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I am having some troubles with leading and trailing whitespace in a data.frame. Eg I like to take a look at a specific row in a data.frame based on a certain condition:

> myDummy[myDummy$country == c("Austria"),c(1,2,3:7,19)] 

[1] codeHelper     country        dummyLI    dummyLMI       dummyUMI       
[6] dummyHInonOECD dummyHIOECD    dummyOECD      
<0 rows> (or 0-length row.names)

I was wondering why I didn't get the expected output since the country Austria obviously existed in my data.frame. After looking through my code history and trying to figure out what went wrong I tried:

> myDummy[myDummy$country == c("Austria "),c(1,2,3:7,19)]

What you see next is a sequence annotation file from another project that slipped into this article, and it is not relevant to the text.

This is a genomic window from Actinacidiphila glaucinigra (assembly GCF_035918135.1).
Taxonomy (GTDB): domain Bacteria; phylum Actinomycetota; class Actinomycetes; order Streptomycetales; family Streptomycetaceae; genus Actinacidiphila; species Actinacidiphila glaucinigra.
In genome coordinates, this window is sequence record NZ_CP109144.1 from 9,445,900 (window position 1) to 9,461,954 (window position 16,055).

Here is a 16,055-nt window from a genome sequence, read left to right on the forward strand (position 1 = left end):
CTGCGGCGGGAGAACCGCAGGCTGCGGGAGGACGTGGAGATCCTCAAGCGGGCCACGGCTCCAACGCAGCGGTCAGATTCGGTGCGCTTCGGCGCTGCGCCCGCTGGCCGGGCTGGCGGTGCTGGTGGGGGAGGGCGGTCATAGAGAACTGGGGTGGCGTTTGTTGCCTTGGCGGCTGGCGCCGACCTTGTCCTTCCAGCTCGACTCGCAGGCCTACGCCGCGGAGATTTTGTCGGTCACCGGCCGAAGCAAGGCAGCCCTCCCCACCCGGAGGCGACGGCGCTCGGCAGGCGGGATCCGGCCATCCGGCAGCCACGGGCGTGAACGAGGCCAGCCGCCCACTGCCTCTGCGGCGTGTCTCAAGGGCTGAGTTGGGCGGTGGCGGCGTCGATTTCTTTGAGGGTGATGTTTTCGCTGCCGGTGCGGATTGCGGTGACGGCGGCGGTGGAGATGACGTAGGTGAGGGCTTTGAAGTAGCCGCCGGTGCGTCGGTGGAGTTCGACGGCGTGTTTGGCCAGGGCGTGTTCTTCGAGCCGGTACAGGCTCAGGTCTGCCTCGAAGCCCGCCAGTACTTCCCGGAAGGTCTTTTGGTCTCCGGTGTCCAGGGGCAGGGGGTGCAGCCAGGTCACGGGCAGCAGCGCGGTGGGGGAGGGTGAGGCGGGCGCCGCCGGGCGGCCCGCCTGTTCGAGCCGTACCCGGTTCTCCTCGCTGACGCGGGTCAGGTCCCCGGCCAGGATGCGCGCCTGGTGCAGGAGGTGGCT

codeHelper  country dummyLI dummyLMI dummyUMI dummyHInonOECD dummyHIOECD
18        AUT Austria        0        0        0              0           1
   dummyOECD
18         1

All I have changed in the command is an additional whitespace after Austria.

Further annoying problems obviously arise. Eg when I like to merge two frames based on the country column. One data.frame uses "Austria " while the other frame has "Austria". The matching doesn't work.

  1. Is there a nice way to 'show' the whitespace on my screen so that i am aware of the problem?
  2. And can I remove the leading and trailing whitespace in R?

So far I used to write a simple Perl script which removes the whitespace but it would be nice if I can somehow do it inside R.

share|improve this question
1  
I just saw that sub() uses the Perl notation as well. Sorry about that. I am going to try to use the function. But for my first question i don't have a solution yet. – mropa Feb 14 '10 at 12:50
2